Add color to your spinning

Add color to your life

n the Spring 2014 issue, Katie Weston shares her process as she creates a batt matching the colors of an inspiring photo.

We just finished up the Spring 2014 issue of Spin-Off and are really excited about how it turned out. The theme of this issue is color, which lends itself easily to a gorgeous issue. There is a lot of great information about how to work with color—how to dye with natural and synthetic dyes, how to blend for color, and how to combine colors of yarn you already have on hand.

One of my favorite articles is by Katie Weston. In her article Katie shares her process as she creates a batt matching the colors of an inspiring photo. I love creating (and spinning) batts but have a tendency to go a little "mad scientist" when creating my own batts and don't always have the best results. I really like the idea of using a photo as a starting point and Katie has some really helpful tips about how to select the best colors from a photo to match and what effects you get by combining different fibers. She suggests adding natural colored fibers to add complexity and always having an accent color to add a spark to your batt.

I am also fascinated by Michelle Boyd's article about blending and spinning tweed yarns. She has really great tips for using the color wheel to blend solid-color rovings to create the deep complex colors traditionally used in tweed fabrics. She breaks tweed yarns into Harris style, dozens of different colors blended into rich colorways, and Donegal style, similar complex blends that include tiny flecks of contrasting color for added depth; I found this a helpful distinction. I really appreciate that she gives tips for blending colors on both handcards and the drumcarder. I have a weakness for tweed millspun yarns, especially the Donegal style with colored flecks, and might have to start spinning some of my own.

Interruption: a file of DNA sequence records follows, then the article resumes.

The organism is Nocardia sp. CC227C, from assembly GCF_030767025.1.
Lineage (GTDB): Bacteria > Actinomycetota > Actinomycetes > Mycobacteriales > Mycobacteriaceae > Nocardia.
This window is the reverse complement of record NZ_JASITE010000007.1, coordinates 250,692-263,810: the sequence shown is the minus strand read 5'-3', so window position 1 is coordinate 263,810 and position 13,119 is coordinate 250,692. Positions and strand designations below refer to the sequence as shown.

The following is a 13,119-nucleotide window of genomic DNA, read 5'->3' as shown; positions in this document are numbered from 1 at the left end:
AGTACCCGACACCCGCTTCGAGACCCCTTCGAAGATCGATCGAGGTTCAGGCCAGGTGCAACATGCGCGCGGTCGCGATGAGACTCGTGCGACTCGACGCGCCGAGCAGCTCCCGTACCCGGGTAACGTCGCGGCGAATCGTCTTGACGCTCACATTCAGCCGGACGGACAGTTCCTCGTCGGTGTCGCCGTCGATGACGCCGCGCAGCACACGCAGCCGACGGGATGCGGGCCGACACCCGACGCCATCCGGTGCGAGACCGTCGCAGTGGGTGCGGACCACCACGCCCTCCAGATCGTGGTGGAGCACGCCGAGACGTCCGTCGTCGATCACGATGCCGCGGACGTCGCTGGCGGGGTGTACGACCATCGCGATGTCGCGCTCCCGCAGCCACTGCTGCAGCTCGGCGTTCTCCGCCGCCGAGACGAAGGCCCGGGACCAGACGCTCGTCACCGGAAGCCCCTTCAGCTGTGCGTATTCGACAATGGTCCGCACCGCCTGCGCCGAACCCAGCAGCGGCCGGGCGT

For this issue, we also interviewed a number of fiber artists whose work is notable because of how they work with color. The images are stunning, the work inspiring—if you've ever doubted your ability to work with color (and even if you haven't), you'll love their tips and ideas for breaking boundaries and overcoming fears. We think you will really love it.

Spin on,

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